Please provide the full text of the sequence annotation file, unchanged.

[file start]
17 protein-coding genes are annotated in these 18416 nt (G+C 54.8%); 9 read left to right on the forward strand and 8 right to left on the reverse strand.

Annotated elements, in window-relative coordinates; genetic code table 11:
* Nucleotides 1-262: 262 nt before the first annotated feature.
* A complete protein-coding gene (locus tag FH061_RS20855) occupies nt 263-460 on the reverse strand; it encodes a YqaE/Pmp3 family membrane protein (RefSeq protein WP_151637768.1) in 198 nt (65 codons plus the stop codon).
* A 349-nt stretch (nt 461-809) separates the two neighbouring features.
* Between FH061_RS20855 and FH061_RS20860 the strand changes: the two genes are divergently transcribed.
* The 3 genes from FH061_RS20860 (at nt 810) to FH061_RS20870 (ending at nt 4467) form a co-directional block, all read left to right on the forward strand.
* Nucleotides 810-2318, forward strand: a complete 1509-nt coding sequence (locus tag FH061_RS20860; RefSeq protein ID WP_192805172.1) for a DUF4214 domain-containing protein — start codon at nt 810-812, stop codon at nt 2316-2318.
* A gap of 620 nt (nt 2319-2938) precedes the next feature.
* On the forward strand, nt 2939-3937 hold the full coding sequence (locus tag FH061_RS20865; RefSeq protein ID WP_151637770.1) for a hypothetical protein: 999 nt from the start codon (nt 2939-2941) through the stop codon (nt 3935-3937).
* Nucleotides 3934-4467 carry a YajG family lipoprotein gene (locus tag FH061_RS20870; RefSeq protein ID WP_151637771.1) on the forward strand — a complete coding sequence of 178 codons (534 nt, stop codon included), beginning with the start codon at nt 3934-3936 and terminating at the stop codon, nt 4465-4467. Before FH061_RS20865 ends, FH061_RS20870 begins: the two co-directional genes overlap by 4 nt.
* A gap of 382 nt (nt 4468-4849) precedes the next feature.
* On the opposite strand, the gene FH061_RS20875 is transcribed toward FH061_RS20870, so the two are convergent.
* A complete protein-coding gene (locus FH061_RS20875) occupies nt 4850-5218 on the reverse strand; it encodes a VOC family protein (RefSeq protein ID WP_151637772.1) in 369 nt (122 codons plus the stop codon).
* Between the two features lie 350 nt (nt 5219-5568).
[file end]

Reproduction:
17 protein-coding genes are annotated in these 18416 nt (G+C 54.8%); 9 read left to right on the forward strand and 8 right to left on the reverse strand.

Annotated elements, in window-relative coordinates; genetic code table 11:
* Nucleotides 1-262: 262 nt before the first annotated feature.
* A complete protein-coding gene (locus tag FH061_RS20855) occupies nt 263-460 on the reverse strand; it encodes a YqaE/Pmp3 family membrane protein (RefSeq protein WP_151637768.1) in 198 nt (65 codons plus the stop codon).
* A 349-nt stretch (nt 461-809) separates the two neighbouring features.
* Between FH061_RS20855 and FH061_RS20860 the strand changes: the two genes are divergently transcribed.
* The 3 genes from FH061_RS20860 (at nt 810) to FH061_RS20870 (ending at nt 4467) form a co-directional block, all read left to right on the forward strand.
* Nucleotides 810-2318, forward strand: a complete 1509-nt coding sequence (locus tag FH061_RS20860; RefSeq protein ID WP_192805172.1) for a DUF4214 domain-containing protein — start codon at nt 810-812, stop codon at nt 2316-2318.
* A gap of 620 nt (nt 2319-2938) precedes the next feature.
* On the forward strand, nt 2939-3937 hold the full coding sequence (locus tag FH061_RS20865; RefSeq protein ID WP_151637770.1) for a hypothetical protein: 999 nt from the start codon (nt 2939-2941) through the stop codon (nt 3935-3937).
* Nucleotides 3934-4467 carry a YajG family lipoprotein gene (locus tag FH061_RS20870; RefSeq protein ID WP_151637771.1) on the forward strand — a complete coding sequence of 178 codons (534 nt, stop codon included), beginning with the start codon at nt 3934-3936 and terminating at the stop codon, nt 4465-4467. Before FH061_RS20865 ends, FH061_RS20870 begins: the two co-directional genes overlap by 4 nt.
* A gap of 382 nt (nt 4468-4849) precedes the next feature.
* On the opposite strand, the gene FH061_RS20875 is transcribed toward FH061_RS20870, so the two are convergent.
* A complete protein-coding gene (locus FH061_RS20875) occupies nt 4850-5218 on the reverse strand; it encodes a VOC family protein (RefSeq protein ID WP_151637772.1) in 369 nt (122 codons plus the stop codon).
* Between the two features lie 350 nt (nt 5219-5568).